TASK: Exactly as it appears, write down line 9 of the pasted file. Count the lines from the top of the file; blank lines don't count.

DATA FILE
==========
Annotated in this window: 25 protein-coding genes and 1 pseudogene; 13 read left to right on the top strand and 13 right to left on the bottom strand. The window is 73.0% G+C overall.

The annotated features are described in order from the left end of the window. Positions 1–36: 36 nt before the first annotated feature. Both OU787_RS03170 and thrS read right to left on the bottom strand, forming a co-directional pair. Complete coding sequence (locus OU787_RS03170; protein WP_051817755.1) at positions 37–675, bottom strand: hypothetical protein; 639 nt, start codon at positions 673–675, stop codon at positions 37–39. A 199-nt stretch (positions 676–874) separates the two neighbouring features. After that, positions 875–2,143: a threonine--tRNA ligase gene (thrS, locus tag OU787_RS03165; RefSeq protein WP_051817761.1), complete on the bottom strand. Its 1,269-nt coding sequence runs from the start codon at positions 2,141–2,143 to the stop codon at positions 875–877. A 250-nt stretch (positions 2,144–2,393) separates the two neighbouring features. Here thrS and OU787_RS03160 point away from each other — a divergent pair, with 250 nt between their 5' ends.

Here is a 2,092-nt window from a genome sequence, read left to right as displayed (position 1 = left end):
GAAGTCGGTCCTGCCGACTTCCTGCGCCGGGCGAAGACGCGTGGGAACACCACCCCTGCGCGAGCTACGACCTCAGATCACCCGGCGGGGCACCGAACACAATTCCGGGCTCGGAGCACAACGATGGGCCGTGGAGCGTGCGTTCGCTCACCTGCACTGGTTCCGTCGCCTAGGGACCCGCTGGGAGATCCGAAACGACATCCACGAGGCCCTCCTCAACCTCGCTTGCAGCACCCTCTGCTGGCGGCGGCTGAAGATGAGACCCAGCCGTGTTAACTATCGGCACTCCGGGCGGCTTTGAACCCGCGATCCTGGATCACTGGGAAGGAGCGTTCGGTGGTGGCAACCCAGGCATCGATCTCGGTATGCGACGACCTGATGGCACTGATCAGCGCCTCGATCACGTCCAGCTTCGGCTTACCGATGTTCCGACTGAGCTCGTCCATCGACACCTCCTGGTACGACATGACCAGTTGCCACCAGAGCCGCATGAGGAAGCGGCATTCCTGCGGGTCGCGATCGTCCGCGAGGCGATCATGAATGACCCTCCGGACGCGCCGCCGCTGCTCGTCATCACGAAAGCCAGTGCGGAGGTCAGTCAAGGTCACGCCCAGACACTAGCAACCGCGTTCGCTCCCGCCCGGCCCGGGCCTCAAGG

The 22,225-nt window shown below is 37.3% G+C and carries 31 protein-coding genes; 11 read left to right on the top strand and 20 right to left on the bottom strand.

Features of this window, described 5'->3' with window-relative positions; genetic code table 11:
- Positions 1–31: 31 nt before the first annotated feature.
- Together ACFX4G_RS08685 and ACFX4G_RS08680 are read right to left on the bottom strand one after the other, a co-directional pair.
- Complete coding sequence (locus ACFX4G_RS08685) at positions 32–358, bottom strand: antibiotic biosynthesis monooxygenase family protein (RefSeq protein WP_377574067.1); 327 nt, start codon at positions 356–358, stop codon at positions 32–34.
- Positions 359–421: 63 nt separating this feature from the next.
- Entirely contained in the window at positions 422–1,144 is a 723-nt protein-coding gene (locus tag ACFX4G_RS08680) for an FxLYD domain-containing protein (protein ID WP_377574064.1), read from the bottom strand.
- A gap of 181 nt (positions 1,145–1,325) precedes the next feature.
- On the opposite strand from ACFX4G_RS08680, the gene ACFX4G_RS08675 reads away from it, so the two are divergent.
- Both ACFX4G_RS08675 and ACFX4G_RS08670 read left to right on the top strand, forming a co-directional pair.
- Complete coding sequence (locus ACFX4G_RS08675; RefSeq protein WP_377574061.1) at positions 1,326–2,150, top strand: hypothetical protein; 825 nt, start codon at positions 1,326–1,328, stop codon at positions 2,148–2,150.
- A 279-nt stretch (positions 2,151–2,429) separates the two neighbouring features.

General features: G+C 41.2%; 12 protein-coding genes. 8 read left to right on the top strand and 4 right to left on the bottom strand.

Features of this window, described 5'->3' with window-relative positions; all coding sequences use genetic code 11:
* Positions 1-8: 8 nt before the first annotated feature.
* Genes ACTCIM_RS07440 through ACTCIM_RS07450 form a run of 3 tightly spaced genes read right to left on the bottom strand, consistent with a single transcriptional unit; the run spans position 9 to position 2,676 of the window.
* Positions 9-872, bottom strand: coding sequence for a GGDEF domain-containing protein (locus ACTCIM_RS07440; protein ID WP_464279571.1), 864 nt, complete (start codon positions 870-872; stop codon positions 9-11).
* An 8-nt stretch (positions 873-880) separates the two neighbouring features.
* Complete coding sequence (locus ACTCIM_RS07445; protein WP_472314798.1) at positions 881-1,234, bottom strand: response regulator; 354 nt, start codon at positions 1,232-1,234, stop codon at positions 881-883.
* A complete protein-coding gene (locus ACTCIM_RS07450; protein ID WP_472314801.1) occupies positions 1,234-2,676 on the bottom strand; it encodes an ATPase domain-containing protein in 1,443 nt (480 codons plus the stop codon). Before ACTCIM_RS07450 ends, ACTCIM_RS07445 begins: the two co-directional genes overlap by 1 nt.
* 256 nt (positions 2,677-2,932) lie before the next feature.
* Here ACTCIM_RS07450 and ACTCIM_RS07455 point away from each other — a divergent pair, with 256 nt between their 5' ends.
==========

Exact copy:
- Complete coding sequence (locus ACFX4G_RS08685) at positions 32–358, bottom strand: antibiotic biosynthesis monooxygenase family protein (RefSeq protein WP_377574067.1); 327 nt, start codon at positions 356–358, stop codon at positions 32–34.